principles of usability:
The web is not "intuitive":
It takes time to learn, and to feel comfortable, and to enjoy it.
Not all of your users have reached that stage.
Reading web pages is not easy:
We all know we're much more comfortable relaxing
with a printout, than reading the same page onscreen.
There is a reason for this - a screen is physically difficult to look at.
You can't control the browser:
people may have graphics turned off,
using a different size font than you may be using,
using a different size/resolution monitor,
may be blind and *listeing* to your site with a
screen reader, may have a slow connection which
makes your page show up in a different order
of elements than how you see it.
You can't control the user:
People will view your pages in a different order,
with a different goal, and different ideas in mind,
than will you and your website developers.
Doing cool stuff:
Don't think in terms of "let's use frames" or "let's have
a flash movie".
Think in terms of "what do i want to do to make our site
more useful, more attractive, more searchable, easier to use?"
Then weigh the appropriate technologies for that goal.
some things to think about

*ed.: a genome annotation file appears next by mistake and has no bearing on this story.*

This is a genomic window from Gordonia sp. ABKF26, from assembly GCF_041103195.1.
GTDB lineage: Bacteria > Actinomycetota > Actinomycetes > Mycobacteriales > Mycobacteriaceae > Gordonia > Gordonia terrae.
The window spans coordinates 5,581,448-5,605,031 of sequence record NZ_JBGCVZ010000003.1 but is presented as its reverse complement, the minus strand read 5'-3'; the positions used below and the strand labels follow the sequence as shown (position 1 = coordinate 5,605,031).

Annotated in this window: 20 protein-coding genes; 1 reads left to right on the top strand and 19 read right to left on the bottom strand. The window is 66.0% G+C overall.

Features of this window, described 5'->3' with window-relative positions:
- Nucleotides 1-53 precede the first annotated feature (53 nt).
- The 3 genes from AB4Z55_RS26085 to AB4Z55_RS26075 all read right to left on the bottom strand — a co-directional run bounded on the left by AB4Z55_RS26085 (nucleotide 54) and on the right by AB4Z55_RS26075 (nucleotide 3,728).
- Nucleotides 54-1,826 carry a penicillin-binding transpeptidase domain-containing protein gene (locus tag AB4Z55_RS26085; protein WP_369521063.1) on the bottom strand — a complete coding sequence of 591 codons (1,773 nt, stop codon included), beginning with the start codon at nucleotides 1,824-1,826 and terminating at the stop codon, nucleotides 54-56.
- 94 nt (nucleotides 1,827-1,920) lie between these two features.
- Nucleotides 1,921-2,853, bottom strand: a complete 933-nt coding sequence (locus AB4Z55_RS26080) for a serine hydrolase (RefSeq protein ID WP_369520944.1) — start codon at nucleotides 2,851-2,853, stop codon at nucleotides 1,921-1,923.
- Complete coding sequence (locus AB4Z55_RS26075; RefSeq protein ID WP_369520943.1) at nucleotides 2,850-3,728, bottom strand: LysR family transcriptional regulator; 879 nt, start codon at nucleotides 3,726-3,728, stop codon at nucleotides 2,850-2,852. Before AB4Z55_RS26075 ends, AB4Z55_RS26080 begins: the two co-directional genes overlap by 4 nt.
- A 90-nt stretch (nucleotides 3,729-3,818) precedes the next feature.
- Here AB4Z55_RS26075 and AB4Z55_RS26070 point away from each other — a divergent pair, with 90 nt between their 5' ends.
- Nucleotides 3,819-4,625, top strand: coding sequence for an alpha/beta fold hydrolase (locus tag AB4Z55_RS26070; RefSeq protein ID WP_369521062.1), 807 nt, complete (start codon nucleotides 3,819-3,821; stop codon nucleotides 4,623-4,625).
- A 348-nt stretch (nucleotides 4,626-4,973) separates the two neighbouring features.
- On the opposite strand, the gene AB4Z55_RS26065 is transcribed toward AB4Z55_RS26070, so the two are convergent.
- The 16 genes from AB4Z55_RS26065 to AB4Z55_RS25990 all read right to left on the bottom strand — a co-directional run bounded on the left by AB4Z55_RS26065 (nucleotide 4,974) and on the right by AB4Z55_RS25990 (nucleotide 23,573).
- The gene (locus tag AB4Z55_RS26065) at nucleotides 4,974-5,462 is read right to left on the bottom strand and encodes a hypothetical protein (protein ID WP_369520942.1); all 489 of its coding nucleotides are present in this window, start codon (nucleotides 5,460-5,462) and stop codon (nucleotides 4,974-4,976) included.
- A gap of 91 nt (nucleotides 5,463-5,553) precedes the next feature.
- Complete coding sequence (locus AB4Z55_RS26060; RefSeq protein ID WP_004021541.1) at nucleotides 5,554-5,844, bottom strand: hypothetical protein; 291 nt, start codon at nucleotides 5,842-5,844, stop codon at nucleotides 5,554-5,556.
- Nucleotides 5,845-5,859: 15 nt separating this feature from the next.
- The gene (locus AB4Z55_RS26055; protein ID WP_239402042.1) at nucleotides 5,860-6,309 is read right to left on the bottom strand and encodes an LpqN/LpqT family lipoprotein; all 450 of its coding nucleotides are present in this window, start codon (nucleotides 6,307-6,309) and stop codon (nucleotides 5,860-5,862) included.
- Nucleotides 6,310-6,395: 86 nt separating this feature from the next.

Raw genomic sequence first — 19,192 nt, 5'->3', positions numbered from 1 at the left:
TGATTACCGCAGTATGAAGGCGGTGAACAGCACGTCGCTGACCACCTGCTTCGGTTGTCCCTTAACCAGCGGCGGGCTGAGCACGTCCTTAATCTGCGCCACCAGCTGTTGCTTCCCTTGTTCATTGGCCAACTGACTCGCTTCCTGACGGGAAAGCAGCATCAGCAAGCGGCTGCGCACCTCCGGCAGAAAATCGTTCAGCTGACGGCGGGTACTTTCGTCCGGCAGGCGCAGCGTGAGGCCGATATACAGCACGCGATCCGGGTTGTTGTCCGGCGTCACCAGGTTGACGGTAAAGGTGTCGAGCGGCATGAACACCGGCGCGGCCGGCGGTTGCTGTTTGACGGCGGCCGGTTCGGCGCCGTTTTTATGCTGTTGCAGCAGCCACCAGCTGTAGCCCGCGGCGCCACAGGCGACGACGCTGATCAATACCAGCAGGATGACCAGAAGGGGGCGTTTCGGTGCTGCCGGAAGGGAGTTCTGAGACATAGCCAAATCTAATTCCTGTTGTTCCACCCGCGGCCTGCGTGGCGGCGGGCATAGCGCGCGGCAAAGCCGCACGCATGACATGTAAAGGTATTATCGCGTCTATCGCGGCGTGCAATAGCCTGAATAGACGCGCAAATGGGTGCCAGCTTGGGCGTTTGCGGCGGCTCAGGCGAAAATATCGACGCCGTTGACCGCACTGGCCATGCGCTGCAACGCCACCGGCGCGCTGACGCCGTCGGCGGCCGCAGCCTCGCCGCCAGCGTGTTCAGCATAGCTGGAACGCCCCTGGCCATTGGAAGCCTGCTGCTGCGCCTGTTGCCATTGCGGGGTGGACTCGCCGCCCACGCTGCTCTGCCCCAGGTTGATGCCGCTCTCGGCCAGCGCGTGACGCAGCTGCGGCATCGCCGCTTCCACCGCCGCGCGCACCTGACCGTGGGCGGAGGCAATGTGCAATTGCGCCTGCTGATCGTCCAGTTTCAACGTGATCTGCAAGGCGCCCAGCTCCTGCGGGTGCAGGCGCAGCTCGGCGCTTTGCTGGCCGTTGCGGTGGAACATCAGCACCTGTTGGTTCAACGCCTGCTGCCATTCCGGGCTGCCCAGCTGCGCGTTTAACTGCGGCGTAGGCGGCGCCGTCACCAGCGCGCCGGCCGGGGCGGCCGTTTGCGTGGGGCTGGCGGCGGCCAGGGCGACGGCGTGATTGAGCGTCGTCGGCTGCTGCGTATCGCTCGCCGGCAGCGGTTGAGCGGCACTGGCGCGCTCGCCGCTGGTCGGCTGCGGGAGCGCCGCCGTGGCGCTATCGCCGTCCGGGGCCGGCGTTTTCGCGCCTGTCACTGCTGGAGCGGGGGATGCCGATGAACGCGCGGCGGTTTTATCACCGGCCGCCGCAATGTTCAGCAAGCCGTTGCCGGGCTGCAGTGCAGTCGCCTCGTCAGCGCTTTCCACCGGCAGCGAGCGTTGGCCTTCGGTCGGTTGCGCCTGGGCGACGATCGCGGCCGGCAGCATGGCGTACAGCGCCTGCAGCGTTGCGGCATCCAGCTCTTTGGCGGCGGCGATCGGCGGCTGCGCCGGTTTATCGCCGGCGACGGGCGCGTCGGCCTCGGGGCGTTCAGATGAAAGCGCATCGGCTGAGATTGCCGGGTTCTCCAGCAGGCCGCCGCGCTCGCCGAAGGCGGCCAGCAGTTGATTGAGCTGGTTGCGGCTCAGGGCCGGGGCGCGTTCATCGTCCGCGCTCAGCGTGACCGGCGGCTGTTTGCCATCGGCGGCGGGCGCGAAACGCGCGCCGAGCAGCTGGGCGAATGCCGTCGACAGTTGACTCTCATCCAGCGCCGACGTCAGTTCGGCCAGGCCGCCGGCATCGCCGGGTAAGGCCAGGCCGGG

Typically, users score lower than designers on spatial reasoning
and visualization tests.
Most web designers are young, and so have perfect vision.
Tiny text doesn't bother them as much as it bothers people on the
other side of 40.
Designers also tend to own expensive, high-quality monitors
that are easier on the eyes.
While creating a website, designers don't actually read the
information on the pages. So they aren't aware of how
their design may actually affect using the site.
[kids] are typically more immediate than adults and tend to act
on what's visible.
"Lower-literacy users exhibit very different reading behaviors than
higher-literacy users: they plow text rather than scan it, and they
miss page elements due to a narrower field of view."
This information was summarized from:
In the United States alone, 8 to 12 million people have
severely impaired vision.
- NYT News Service, 10 April 2002
The Word on website usability is at: